Probably the most niggly aspect of this analyser is getting display plots from it. My analyser has the GPIB controller option fitted so this clashes with external plotters like the classic HP7470A. For many years at work it was thought the analyser's GPIB interface was faulty. However, there is a key sequence to press to bypass this 'controller' feature. This means the analyser can produce plots using a plotter or the KE5FX GPIB toolkit. KE5FX produced an emulator for the HP 7470A so plots can be dumped to a PC. This runs quite slow because the plotter was slow.

One other neat feature of this analyser is that it allows full access to internal memory adresses via GPIB so it is possible to grab the display trace data dynamically. The display is stored as 1000 x 1000 datapoints so it is possible to create high resolution plots using a PC and this is also much faster. I managed to get about 5 full resolution plots a second via GPIB. This is the equivalent resolution of a modern 1000 x 1000 digital display.
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Old 11th Mar 2021, 1:20 pm   #108
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Default Re: Spectrum Analyser TR4172

Quote:
Originally Posted by G0HZU_JMR View Post
The handbook does explain some of the more obscure hidden features such as the ability to measure and display electric field intensity in dBuV/m with a suitable dipole antenna.
That could be a useful function very shortly if you've seen the latest OFCOM message to radio amateurs? The thread on it is closed at the moment, waiting for the RSGB to publish their calculator spreadsheet and worked examples.

David
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Old 11th Mar 2021, 2:44 pm   #109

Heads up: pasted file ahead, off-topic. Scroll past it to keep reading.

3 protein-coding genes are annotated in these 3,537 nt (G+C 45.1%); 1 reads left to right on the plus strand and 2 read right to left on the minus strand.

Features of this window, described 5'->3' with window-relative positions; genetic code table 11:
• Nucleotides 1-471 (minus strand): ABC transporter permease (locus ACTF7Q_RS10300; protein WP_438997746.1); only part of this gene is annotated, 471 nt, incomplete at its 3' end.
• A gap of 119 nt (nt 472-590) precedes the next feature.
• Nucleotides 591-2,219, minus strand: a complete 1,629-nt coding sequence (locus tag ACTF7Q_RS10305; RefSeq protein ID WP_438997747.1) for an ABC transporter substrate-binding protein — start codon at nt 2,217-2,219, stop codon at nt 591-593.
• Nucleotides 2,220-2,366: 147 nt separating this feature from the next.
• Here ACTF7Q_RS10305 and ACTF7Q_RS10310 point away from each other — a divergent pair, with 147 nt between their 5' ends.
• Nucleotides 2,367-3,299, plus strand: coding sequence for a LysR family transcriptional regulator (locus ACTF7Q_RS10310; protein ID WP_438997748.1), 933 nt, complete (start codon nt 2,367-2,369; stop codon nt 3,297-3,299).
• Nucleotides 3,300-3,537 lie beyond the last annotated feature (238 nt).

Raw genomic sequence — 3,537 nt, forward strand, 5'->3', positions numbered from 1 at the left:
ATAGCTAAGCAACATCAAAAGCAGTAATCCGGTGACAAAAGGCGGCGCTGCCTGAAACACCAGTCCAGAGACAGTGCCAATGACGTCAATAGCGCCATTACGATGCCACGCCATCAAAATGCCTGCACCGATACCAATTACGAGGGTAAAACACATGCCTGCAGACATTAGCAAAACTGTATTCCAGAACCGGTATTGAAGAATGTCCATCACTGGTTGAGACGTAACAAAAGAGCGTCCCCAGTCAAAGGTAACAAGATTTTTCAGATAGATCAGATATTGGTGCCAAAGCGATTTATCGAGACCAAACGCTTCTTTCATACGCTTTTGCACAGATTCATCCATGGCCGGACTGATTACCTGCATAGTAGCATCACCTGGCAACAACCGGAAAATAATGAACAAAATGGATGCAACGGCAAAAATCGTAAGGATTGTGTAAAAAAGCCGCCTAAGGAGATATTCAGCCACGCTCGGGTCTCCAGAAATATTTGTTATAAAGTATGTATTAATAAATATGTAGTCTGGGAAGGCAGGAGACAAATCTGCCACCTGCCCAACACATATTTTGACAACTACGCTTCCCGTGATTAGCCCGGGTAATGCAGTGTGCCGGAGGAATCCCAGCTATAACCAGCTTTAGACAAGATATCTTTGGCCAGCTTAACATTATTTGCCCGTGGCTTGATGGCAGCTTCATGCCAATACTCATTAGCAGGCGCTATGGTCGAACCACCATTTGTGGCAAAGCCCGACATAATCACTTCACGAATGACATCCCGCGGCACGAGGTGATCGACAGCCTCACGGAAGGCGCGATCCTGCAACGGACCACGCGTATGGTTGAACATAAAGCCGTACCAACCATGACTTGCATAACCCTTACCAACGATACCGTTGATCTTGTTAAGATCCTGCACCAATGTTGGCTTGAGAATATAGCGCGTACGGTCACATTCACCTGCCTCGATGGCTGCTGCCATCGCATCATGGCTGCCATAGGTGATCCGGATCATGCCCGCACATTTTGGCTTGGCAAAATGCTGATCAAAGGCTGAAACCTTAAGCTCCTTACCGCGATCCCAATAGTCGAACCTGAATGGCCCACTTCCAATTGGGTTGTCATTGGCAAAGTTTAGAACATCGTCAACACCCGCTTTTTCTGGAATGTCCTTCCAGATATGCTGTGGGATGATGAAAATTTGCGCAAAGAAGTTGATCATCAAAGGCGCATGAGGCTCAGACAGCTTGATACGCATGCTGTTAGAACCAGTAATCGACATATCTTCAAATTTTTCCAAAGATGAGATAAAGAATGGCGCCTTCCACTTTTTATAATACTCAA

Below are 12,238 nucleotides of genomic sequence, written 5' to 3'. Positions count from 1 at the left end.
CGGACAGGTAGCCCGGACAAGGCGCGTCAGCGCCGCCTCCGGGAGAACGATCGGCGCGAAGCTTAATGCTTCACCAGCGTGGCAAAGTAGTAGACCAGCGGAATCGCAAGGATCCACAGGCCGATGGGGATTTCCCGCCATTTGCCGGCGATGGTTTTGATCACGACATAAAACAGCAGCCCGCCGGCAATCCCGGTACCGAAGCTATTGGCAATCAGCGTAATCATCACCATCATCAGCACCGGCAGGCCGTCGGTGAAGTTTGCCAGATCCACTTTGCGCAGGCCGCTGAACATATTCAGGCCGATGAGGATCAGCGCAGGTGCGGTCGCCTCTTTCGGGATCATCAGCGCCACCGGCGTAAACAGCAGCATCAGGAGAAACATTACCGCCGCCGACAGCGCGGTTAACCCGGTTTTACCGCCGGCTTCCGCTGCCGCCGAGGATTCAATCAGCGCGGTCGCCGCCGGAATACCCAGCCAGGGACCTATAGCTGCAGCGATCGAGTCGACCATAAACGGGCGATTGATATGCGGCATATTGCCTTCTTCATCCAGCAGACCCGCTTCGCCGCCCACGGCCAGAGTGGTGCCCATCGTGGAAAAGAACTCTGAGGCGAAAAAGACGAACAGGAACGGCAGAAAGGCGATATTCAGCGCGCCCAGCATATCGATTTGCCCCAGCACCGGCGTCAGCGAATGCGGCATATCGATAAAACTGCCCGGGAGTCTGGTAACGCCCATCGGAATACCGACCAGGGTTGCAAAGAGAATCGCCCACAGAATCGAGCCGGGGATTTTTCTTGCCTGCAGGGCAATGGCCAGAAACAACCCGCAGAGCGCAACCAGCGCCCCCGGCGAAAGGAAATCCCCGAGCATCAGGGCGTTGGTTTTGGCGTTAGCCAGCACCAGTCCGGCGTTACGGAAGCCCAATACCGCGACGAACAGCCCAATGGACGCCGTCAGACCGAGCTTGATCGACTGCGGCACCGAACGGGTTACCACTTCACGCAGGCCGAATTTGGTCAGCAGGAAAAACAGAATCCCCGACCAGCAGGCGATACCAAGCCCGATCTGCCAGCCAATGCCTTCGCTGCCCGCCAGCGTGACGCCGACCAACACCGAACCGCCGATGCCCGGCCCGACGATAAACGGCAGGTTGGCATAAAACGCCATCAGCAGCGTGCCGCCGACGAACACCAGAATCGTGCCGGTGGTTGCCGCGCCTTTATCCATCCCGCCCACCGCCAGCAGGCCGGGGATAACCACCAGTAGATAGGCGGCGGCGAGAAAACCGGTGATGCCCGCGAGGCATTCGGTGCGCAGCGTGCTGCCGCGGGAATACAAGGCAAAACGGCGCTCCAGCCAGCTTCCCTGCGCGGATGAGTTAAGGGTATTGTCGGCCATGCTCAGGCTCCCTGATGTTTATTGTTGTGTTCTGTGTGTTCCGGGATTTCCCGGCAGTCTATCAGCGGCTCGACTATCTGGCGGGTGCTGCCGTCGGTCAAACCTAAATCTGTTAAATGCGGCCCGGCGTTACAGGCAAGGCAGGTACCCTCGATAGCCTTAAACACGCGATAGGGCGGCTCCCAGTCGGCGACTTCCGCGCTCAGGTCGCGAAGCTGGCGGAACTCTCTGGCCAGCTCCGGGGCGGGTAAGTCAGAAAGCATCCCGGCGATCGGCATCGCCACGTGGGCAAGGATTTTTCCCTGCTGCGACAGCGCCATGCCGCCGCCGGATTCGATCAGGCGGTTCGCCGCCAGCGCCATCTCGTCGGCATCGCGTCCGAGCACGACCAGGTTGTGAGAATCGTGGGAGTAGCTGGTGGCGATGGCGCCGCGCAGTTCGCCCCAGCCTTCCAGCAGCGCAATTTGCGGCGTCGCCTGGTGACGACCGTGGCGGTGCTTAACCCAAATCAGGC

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Default Re: Spectrum Analyser TR4172

Those feature docs you mention would be very handy. I often use the KE5FX HPIB stuff, including the 7470A emulator; that's how I grabbed those 8753 plots. I also use his phase noise measurement tool with the 4172 and it works nicely. Being able to produce plots from it would be very nice as well, and I actually do have a genuine HP7550B that you don't want to get your fingers to close to if it's plotting... capable of at least 1,000 paper cuts per second.
Having a suitable dipole and being able to read uV/m would be handy in my field of work. It seems that I remember being able to use 7Hz by just inputting it directly though - perhaps that's a change they did in later firmwares? And I think the data for the smith chart is missing with mine - I seem to remember trying the key combo to get it in the past and it simply did nothing... likely due to not having the impedance option.
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Matt
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Old 11th Mar 2021, 3:02 pm   #110
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Default Re: Spectrum Analyser TR4172

If you can run the KE5FX phase noise utility I think you may be able to run the plotter emulator as well. My analyser has various options fitted and one of them fights against any attempt to control the analyser remotely via GPIB. Yours probably doesn't have this option.

See below for the electric field intensity mode. This might also be in the main manual but I couldn't spot it easily. I'm afraid it won't be easy to read the text because the forum limits the image size to about 50kb. Give me some time and I'll charge up an old camera and take a decent image with a tripod and upload it somewhere else.